Susan Musante

Biologists cannot solve the problem of invasive species by themselves. Doing that requires a coordinated effort between scientists, policymakers, and others in the community. Unfortunately, the skills necessary to address complex environmental problems are not traditionally taught to scientists as part of their formal education. They are left on their own to learn how to communicate and collaborate. Now, however, one university is offering interdisciplinary, project-based training to its graduate students to help them more effectively address the issues of biological invasions.

In the mid-1990s, the National Science Foundation implemented a new program, Integrative Graduate Education and Research Traineeship (IGERT), to restructure graduate education in a wide range of disciplines and change the way in which scientists are trained. A team of faculty from the University of California at Davis (UC–Davis) applied for and received an IGERT grant, recognizing the connection between the goals of IGERT and the challenges of solving problems related to invasive species.

UC–Davis’s Biological Invasions (BioInv) IGERT program ( incorporates ethical, sociocultural, political, economic, legal, and scientific aspects of this environmental problem. BioInv IGERT focuses primarily on graduate students, though some undergraduate students and postdoctoral fellows also participate. Students in the program take a core course during their first year to gain a broad overview of the issues and the perspectives of those from many disciplines. In the second year, fellows with different backgrounds (e.g., ecology, economics, history, policy) work on a year-long, collaborative, interdisciplinary project.

Heidi Weiskel, a BioInv IGERT fellow and ecology graduate student and recipient of the 2004 AIBS Emerging Public Policy Leader Award, studies disturbance regimes and the impact of invasive species on biodiversity. This fall she and her colleagues will investigate the role of the aquarium and horticulture industries on invasive species problems in the San Francisco Bay area. "IGERT has changed the way we [students] think about invasive species management," says Weiskel. "It makes us realize that we won’t be able to do it in isolation." The program emphasizes the importance of communicating and collaborating with people outside academia.

The BioInv IGERT students participate in media training to develop their communication skills. Susan Williams, BioInv IGERT ecology trainer, former Aldo Leopold Fellow, and director of the Bodega Marine Laboratory at UC–Davis, says scientists need to learn to know how to translate current understandings about invasive species, based upon scientific research, for other professionals and for those in the larger community. Williams does admit that gaining and applying these skills is a challenge for both students and scientists.

"Realizing that not everyone thinks the same way you do is one of the toughest lessons to learn," adds Holly Doremus, a professor of law and co–principal investigator of BioInv IGERT. As an attorney with a PhD in plant physiology, she provides a unique perspective, encouraging students to see the nonscientific as well as the scientific aspects of environmental problems. "If real change is to occur, real understanding and communication, scientists need to move beyond telling others the way it should be," agrees Weiskel.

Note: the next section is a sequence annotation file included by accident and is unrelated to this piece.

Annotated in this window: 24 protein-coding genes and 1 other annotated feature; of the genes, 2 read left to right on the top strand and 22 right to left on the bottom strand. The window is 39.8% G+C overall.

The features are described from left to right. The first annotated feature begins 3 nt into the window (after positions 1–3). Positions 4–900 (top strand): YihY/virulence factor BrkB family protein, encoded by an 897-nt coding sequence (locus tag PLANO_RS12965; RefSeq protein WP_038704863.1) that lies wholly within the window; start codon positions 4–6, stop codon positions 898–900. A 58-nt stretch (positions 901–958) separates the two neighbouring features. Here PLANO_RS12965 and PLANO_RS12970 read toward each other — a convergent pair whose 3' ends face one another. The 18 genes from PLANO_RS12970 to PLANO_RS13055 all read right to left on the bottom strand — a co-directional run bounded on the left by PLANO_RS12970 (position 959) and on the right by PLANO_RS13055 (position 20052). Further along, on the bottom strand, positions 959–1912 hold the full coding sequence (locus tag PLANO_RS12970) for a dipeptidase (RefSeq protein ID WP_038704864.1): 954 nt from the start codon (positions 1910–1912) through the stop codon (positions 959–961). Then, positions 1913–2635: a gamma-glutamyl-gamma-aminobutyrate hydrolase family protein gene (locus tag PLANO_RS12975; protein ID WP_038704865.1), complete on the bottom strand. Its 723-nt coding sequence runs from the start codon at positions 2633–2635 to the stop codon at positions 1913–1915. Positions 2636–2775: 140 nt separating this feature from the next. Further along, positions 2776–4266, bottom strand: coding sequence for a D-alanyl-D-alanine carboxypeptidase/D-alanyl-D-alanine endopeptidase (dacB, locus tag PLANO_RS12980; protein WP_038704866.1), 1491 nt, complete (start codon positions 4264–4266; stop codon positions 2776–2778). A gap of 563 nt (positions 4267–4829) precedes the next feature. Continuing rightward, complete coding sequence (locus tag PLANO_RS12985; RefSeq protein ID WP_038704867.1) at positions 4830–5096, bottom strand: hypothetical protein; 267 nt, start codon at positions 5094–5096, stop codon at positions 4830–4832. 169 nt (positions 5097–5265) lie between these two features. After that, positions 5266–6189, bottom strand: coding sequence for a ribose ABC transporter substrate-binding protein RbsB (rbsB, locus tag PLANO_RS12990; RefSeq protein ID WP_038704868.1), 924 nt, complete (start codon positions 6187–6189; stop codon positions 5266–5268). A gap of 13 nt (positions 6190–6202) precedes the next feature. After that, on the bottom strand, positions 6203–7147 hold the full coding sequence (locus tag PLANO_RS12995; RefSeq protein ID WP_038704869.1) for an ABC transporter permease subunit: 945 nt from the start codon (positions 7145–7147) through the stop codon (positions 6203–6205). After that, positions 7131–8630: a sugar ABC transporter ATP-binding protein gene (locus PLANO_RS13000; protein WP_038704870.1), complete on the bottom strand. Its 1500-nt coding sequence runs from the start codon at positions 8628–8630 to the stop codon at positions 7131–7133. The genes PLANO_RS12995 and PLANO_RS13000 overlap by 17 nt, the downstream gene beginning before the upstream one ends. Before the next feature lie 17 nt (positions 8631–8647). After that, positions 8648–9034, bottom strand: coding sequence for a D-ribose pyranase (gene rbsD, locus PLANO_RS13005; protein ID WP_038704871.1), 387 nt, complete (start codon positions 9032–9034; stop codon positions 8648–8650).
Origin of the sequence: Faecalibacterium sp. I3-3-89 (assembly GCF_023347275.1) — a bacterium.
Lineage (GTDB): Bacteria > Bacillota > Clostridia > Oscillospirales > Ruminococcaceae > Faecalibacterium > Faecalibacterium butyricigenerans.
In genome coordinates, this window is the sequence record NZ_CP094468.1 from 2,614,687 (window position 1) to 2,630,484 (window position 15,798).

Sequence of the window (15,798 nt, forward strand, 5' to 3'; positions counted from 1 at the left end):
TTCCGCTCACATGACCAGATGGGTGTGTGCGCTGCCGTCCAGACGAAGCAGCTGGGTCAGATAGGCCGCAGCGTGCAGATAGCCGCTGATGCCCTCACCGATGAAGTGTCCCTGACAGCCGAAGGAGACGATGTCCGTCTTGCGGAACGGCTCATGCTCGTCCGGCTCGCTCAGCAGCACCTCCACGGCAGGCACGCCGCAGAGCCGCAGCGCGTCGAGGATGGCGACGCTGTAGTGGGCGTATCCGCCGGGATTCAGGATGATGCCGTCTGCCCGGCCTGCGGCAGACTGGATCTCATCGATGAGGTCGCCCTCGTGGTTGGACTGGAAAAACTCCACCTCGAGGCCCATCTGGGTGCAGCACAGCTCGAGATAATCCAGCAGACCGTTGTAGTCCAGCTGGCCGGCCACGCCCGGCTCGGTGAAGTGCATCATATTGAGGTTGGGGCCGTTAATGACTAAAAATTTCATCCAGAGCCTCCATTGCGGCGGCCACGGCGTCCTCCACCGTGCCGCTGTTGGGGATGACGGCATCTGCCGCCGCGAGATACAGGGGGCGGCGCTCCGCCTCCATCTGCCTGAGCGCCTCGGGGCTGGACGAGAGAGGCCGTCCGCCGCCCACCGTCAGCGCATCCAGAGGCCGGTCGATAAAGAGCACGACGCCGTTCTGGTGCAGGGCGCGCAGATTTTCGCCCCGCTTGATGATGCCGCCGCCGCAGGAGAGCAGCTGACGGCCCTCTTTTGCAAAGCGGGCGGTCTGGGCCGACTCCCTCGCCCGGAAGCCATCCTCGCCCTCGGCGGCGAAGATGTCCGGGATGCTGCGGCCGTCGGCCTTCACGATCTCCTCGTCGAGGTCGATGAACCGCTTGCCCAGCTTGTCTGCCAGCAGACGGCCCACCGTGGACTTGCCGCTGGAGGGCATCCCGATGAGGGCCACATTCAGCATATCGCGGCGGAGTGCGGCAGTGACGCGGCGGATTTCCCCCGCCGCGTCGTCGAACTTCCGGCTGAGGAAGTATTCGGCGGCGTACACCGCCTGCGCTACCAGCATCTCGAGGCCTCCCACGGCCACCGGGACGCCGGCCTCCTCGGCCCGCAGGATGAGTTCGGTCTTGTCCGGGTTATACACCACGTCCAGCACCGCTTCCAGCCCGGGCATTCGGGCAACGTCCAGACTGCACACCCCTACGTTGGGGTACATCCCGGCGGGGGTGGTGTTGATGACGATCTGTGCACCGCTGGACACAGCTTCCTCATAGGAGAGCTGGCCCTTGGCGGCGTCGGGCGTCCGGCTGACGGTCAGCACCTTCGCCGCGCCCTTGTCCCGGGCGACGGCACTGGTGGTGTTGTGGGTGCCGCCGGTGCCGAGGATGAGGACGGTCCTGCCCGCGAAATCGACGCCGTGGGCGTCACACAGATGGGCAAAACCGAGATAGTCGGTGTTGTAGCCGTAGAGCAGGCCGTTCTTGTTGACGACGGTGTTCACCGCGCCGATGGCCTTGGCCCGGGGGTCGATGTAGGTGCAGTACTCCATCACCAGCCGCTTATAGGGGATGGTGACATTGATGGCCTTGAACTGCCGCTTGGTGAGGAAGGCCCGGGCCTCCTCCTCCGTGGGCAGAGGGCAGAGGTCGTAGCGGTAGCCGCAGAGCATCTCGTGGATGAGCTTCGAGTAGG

As a BioInv IGERT fellow, Jeanine Pfeiffer organized a symposium titled "Biological Invasions and Biocultural Diversity." The symposium brought individuals from nongovernmental organizations, local communities, national and local government, and universities together to discuss the social impacts of invasive species management in a professional context. "It was challenging," says Pfeiffer, "because not everyone is comfortable with incorporating human complexities to solve problems initially defined as biological issues."

Pfeiffer, now a PhD ethnoecologist, is working on a long-term, collaborative, bioculturally diverse conservation research program with an indigenous community in Indonesia; in California, she is also investigating the impact of invasive species on native cultures. Her involvement in BioInv IGERT enabled her to combine theories and techniques from a wide range of disciplines and perspectives to better understand the relationships between biological diversity (taxa), cultural diversity (related traditions), and invasive species (a category that Pfeiffer describes as encompassing "flora, fauna, microbes, GMOs [genetically modified organisms], and sometimes even Homo sapiens").

It is not easy to implement interdisciplinary programs and effect change. It takes a considerable amount of time and institutional support and, adds Doremus, "a commitment from those involved to step outside the academic box." Though not all faculty members have the resources to restructure their graduate program the way that UC–Davis has, others can adopt its interdisciplinary, project-based approach to teach about biological invasions.

Faculty at any institution can work with students to identify invasive species issues in their community. Students can be encouraged to organize interdepartmental events and challenge participants to consider the ethical and social implications as well as the ecological impacts of invasions.

"This is a new generation of graduate students," says Williams. "They want to do really good research and they want it to be worth something for people." For this to happen, these scientists will need to have both a solid background in science and the skills to work on a team. Only then will they be properly equipped to solve complex environmental problems.

Susan Musante () is AIBS education and outreach program manager.

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